There were days when a young blues sensation was once something to go crazy over. However, more and more of them are come to the forefront of late. Eli Cook is such a musician, and while there are others who rely on louder riffs and licks, Cook sounds as if he was raised at the bottom of the Mississippi Delta (especially on the fine “Terraplane Blues”). Even the timbre in his voice suggests he is not of this era but from the early part of last century. From there, Cook shines on the foot-stomping “Don’t Ride My Pony”. Throughout the record, Cook shows wisdom far beyond his years on the gorgeous “Anything You Say” that could be mistaken for Keb’ Mo. The same can be said for the tender “Irene” that shows more of Cook’s natural chops. However, it’s the toe-tapping tunes that come to the fore such as the bottleneck blues of “Miss Blues’ Child”. And Cook consistently mines this rich musical area for the golden nuggets, such as the slow but stellar “Goin’ Down South”. None of this sounds forced or faked, it just so happens that Eli Cook is caught in some time warp few artists of his age can capture this well.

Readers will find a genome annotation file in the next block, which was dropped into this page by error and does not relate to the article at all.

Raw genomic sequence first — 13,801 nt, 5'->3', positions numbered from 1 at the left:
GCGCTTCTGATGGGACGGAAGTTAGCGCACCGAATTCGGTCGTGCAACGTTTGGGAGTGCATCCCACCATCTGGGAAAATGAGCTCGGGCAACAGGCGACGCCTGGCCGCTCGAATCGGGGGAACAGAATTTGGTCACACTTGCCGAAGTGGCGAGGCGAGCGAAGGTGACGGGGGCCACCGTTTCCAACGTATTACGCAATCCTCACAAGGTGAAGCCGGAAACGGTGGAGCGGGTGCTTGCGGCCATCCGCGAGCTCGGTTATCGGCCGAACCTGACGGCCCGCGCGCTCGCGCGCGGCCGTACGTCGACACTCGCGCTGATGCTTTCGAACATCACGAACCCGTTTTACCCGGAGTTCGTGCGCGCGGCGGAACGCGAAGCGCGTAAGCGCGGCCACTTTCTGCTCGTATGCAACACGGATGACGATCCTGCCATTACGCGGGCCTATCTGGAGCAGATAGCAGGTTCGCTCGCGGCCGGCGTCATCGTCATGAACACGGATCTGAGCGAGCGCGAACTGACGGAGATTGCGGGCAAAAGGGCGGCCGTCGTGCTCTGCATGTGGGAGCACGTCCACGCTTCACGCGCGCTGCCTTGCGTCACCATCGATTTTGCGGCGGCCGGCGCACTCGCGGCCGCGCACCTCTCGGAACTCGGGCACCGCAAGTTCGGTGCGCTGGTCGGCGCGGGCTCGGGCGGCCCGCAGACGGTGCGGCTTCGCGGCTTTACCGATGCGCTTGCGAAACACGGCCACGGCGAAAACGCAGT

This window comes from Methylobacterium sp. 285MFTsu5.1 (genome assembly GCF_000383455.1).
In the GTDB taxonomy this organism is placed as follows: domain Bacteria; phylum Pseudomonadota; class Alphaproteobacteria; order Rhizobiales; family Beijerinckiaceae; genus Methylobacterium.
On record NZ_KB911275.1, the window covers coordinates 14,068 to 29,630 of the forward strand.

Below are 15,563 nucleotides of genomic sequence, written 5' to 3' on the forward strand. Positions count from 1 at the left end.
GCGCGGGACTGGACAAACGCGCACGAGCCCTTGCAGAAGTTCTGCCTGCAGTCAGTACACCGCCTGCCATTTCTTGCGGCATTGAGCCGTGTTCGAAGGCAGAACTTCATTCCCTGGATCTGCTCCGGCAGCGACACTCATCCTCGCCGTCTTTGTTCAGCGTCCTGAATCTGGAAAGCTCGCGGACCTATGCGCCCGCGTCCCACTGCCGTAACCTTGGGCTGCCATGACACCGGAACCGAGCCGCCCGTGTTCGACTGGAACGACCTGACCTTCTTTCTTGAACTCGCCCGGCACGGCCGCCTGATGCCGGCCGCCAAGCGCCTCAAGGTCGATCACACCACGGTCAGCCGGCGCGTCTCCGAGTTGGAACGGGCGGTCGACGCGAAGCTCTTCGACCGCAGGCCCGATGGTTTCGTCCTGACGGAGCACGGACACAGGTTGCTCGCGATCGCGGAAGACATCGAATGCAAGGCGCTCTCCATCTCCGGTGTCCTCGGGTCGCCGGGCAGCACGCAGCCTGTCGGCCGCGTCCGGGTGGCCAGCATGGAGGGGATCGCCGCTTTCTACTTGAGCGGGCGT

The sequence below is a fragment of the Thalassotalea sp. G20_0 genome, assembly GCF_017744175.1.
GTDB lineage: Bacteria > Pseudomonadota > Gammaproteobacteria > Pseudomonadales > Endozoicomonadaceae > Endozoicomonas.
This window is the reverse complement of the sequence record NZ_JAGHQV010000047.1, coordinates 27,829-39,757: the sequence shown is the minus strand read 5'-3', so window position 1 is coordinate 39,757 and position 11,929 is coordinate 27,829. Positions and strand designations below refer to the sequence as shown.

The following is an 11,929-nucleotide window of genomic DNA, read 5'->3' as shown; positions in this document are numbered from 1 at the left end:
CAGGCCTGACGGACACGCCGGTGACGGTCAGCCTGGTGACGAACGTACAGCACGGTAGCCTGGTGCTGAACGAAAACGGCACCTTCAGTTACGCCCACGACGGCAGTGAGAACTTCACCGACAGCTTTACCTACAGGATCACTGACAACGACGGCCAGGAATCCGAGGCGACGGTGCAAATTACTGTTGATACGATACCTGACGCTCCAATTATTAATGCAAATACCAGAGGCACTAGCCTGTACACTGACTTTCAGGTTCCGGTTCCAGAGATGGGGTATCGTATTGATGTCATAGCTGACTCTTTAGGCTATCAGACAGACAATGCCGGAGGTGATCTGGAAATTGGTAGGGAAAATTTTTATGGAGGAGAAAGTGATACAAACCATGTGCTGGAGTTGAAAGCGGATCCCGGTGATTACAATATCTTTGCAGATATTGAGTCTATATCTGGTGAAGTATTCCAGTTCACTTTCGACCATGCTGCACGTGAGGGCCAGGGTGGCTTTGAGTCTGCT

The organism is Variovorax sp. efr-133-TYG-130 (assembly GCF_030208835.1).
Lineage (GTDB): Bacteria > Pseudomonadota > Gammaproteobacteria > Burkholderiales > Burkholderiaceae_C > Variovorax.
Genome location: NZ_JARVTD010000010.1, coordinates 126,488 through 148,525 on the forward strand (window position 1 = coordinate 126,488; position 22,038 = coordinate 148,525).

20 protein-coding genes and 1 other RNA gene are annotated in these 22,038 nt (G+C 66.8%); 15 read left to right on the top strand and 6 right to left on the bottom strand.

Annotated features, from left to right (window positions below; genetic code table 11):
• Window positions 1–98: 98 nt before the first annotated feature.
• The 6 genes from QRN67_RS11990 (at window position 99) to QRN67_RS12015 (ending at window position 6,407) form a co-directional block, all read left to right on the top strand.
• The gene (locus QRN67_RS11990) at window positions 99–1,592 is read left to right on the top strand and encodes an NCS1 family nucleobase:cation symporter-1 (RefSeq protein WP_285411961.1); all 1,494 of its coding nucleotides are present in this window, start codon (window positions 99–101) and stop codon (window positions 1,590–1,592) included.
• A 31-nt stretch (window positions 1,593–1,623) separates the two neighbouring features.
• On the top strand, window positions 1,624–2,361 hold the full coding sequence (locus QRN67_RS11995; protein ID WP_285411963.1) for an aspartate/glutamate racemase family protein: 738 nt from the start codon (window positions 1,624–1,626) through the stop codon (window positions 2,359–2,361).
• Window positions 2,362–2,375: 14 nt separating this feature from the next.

We all know how critical it is to keep independent voices alive and strong on the Internet. Please consider a donation to support our work as independent cultural critics and historians. Your donation will help PopMatters stay viable through these changing and challenging times where costs have risen and advertising has dropped precipitously. We need your help to keep PopMatters strong and growing. Thank you.
// Notes from the Road
"Saul Williams played a free, powerful Summerstage show ahead of his appearance at Afropunk this weekend.READ the article